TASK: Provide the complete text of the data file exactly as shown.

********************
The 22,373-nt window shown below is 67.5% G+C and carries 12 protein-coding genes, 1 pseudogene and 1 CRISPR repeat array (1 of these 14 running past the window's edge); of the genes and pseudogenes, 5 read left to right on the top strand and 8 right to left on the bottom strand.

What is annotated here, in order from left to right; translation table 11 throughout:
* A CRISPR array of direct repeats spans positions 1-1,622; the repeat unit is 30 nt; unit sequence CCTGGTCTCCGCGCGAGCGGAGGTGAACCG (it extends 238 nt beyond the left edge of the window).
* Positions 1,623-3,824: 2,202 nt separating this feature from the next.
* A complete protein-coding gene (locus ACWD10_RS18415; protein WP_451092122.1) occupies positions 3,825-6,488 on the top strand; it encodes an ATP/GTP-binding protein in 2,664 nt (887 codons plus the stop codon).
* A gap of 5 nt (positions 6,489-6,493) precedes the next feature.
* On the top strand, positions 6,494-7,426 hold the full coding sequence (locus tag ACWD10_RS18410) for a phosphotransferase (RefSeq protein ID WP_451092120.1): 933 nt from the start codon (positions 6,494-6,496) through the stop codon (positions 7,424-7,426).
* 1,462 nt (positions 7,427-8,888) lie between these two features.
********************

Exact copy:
The 22,373-nt window shown below is 67.5% G+C and carries 12 protein-coding genes, 1 pseudogene and 1 CRISPR repeat array (1 of these 14 running past the window's edge); of the genes and pseudogenes, 5 read left to right on the top strand and 8 right to left on the bottom strand.

What is annotated here, in order from left to right; translation table 11 throughout:
* A CRISPR array of direct repeats spans positions 1-1,622; the repeat unit is 30 nt; unit sequence CCTGGTCTCCGCGCGAGCGGAGGTGAACCG (it extends 238 nt beyond the left edge of the window).
* Positions 1,623-3,824: 2,202 nt separating this feature from the next.
* A complete protein-coding gene (locus ACWD10_RS18415; protein WP_451092122.1) occupies positions 3,825-6,488 on the top strand; it encodes an ATP/GTP-binding protein in 2,664 nt (887 codons plus the stop codon).
* A gap of 5 nt (positions 6,489-6,493) precedes the next feature.
* On the top strand, positions 6,494-7,426 hold the full coding sequence (locus tag ACWD10_RS18410) for a phosphotransferase (RefSeq protein ID WP_451092120.1): 933 nt from the start codon (positions 6,494-6,496) through the stop codon (positions 7,424-7,426).
* 1,462 nt (positions 7,427-8,888) lie between these two features.